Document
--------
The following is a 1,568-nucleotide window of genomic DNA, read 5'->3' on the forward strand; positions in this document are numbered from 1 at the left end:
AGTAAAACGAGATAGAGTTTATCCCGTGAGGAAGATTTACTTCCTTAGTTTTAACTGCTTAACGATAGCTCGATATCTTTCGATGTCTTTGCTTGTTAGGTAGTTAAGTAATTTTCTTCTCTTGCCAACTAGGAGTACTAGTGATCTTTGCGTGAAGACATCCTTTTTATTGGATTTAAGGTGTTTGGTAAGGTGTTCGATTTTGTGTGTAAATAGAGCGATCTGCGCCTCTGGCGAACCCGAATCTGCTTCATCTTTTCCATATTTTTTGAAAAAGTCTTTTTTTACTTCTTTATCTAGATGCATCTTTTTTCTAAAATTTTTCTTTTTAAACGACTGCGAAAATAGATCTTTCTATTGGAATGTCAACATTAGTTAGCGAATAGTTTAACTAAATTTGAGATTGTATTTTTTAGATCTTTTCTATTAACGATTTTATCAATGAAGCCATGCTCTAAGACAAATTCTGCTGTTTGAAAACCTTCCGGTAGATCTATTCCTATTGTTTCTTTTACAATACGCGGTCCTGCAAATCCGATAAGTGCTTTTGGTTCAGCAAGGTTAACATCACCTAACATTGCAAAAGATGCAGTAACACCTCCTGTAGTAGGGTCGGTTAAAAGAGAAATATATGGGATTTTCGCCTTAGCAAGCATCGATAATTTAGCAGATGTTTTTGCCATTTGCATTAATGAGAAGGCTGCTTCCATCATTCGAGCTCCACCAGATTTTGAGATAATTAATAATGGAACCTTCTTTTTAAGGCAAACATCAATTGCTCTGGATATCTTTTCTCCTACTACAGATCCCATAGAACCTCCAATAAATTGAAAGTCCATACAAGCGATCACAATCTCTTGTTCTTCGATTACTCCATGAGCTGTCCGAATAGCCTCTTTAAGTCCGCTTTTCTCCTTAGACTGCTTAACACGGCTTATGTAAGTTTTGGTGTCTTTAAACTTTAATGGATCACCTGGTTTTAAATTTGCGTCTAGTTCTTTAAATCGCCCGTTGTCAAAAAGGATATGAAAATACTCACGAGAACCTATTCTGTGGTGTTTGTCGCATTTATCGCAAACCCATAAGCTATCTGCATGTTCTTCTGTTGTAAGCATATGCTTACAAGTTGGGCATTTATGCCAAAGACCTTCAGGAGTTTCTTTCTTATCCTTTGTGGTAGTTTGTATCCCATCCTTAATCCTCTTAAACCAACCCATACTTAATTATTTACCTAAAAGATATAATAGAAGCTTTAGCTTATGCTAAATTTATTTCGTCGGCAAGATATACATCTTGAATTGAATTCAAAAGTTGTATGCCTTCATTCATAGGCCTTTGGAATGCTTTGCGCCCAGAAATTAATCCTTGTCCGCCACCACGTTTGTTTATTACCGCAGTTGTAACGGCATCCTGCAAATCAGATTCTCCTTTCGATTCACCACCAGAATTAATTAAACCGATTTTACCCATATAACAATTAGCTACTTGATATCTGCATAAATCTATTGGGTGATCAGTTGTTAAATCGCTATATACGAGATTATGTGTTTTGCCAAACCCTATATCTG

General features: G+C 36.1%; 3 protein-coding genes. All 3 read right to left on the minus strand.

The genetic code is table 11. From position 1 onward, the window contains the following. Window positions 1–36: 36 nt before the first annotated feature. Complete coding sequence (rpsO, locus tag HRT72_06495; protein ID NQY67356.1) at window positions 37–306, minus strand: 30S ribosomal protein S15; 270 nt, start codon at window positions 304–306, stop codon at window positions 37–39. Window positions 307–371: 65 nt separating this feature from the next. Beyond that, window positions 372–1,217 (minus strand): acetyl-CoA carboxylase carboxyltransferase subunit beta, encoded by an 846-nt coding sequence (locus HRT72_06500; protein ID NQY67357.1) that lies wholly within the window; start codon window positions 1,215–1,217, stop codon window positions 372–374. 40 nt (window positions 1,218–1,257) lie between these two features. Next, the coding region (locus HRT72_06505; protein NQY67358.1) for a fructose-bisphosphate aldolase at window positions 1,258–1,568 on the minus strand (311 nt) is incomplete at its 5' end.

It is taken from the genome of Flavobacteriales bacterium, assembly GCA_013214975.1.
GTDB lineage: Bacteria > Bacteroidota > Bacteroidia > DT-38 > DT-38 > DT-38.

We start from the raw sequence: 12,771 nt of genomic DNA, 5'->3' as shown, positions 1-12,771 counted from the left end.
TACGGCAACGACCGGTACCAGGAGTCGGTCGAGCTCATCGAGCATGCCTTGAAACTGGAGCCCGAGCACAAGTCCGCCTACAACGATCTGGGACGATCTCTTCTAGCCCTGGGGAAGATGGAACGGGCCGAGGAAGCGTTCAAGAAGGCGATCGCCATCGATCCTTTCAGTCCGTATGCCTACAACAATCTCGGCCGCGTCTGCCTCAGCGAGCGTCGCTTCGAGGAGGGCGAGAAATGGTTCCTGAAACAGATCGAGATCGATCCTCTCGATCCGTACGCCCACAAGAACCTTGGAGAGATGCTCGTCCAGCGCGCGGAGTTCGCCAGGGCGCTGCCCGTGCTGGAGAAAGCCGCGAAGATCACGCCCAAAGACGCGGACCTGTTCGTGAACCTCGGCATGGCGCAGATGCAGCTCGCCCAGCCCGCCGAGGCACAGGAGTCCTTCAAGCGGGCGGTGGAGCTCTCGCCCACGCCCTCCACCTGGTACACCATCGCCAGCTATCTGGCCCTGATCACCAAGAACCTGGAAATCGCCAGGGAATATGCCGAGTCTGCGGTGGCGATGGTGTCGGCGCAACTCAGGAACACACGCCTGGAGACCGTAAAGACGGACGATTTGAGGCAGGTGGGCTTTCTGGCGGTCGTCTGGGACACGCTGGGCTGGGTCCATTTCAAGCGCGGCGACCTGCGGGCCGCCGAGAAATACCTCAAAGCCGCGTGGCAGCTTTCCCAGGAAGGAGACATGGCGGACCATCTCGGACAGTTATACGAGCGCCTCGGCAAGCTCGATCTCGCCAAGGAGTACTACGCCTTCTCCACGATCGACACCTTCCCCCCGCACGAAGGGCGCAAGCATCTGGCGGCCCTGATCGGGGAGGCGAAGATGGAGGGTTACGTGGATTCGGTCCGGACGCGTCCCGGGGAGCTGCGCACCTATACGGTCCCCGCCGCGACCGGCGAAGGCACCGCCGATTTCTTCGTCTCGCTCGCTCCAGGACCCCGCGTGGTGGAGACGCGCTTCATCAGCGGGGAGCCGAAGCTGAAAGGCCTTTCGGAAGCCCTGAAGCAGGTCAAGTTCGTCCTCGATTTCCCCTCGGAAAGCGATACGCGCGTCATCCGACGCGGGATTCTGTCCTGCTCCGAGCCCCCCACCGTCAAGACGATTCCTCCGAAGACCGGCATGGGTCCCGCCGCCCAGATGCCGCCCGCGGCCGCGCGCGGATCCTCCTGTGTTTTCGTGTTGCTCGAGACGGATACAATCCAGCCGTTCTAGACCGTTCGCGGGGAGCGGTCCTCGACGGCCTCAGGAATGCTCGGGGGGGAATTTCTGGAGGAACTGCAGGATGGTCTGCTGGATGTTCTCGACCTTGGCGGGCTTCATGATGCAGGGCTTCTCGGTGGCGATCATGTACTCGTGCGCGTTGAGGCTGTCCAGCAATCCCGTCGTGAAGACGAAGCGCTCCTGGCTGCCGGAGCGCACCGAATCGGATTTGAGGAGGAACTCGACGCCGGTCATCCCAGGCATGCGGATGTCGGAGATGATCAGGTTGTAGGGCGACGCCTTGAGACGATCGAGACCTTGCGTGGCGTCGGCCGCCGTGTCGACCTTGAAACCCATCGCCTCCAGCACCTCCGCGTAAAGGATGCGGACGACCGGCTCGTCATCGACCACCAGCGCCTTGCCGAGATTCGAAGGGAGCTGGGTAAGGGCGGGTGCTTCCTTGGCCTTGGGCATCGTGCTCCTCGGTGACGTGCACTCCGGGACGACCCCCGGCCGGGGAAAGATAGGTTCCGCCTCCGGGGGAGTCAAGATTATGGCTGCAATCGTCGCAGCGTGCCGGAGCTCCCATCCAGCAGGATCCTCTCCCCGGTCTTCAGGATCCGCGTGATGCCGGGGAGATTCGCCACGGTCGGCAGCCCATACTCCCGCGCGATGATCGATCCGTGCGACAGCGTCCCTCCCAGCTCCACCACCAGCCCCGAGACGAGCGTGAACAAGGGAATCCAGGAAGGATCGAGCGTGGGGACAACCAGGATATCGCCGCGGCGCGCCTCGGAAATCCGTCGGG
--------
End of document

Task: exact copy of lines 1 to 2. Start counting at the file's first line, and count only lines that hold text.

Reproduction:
The following is a 1,568-nucleotide window of genomic DNA, read 5'->3' on the forward strand; positions in this document are numbered from 1 at the left end:
AGTAAAACGAGATAGAGTTTATCCCGTGAGGAAGATTTACTTCCTTAGTTTTAACTGCTTAACGATAGCTCGATATCTTTCGATGTCTTTGCTTGTTAGGTAGTTAAGTAATTTTCTTCTCTTGCCAACTAGGAGTACTAGTGATCTTTGCGTGAAGACATCCTTTTTATTGGATTTAAGGTGTTTGGTAAGGTGTTCGATTTTGTGTGTAAATAGAGCGATCTGCGCCTCTGGCGAACCCGAATCTGCTTCATCTTTTCCATATTTTTTGAAAAAGTCTTTTTTTACTTCTTTATCTAGATGCATCTTTTTTCTAAAATTTTTCTTTTTAAACGACTGCGAAAATAGATCTTTCTATTGGAATGTCAACATTAGTTAGCGAATAGTTTAACTAAATTTGAGATTGTATTTTTTAGATCTTTTCTATTAACGATTTTATCAATGAAGCCATGCTCTAAGACAAATTCTGCTGTTTGAAAACCTTCCGGTAGATCTATTCCTATTGTTTCTTTTACAATACGCGGTCCTGCAAATCCGATAAGTGCTTTTGGTTCAGCAAGGTTAACATCACCTAACATTGCAAAAGATGCAGTAACACCTCCTGTAGTAGGGTCGGTTAAAAGAGAAATATATGGGATTTTCGCCTTAGCAAGCATCGATAATTTAGCAGATGTTTTTGCCATTTGCATTAATGAGAAGGCTGCTTCCATCATTCGAGCTCCACCAGATTTTGAGATAATTAATAATGGAACCTTCTTTTTAAGGCAAACATCAATTGCTCTGGATATCTTTTCTCCTACTACAGATCCCATAGAACCTCCAATAAATTGAAAGTCCATACAAGCGATCACAATCTCTTGTTCTTCGATTACTCCATGAGCTGTCCGAATAGCCTCTTTAAGTCCGCTTTTCTCCTTAGACTGCTTAACACGGCTTATGTAAGTTTTGGTGTCTTTAAACTTTAATGGATCACCTGGTTTTAAATTTGCGTCTAGTTCTTTAAATCGCCCGTTGTCAAAAAGGATATGAAAATACTCACGAGAACCTATTCTGTGGTGTTTGTCGCATTTATCGCAAACCCATAAGCTATCTGCATGTTCTTCTGTTGTAAGCATATGCTTACAAGTTGGGCATTTATGCCAAAGACCTTCAGGAGTTTCTTTCTTATCCTTTGTGGTAGTTTGTATCCCATCCTTAATCCTCTTAAACCAACCCATACTTAATTATTTACCTAAAAGATATAATAGAAGCTTTAGCTTATGCTAAATTTATTTCGTCGGCAAGATATACATCTTGAATTGAATTCAAAAGTTGTATGCCTTCATTCATAGGCCTTTGGAATGCTTTGCGCCCAGAAATTAATCCTTGTCCGCCACCACGTTTGTTTATTACCGCAGTTGTAACGGCATCCTGCAAATCAGATTCTCCTTTCGATTCACCACCAGAATTAATTAAACCGATTTTACCCATATAACAATTAGCTACTTGATATCTGCATAAATCTATTGGGTGATCAGTTGTTAAATCGCTATATACGAGATTATGTGTTTTGCCAAACCCTATATCTG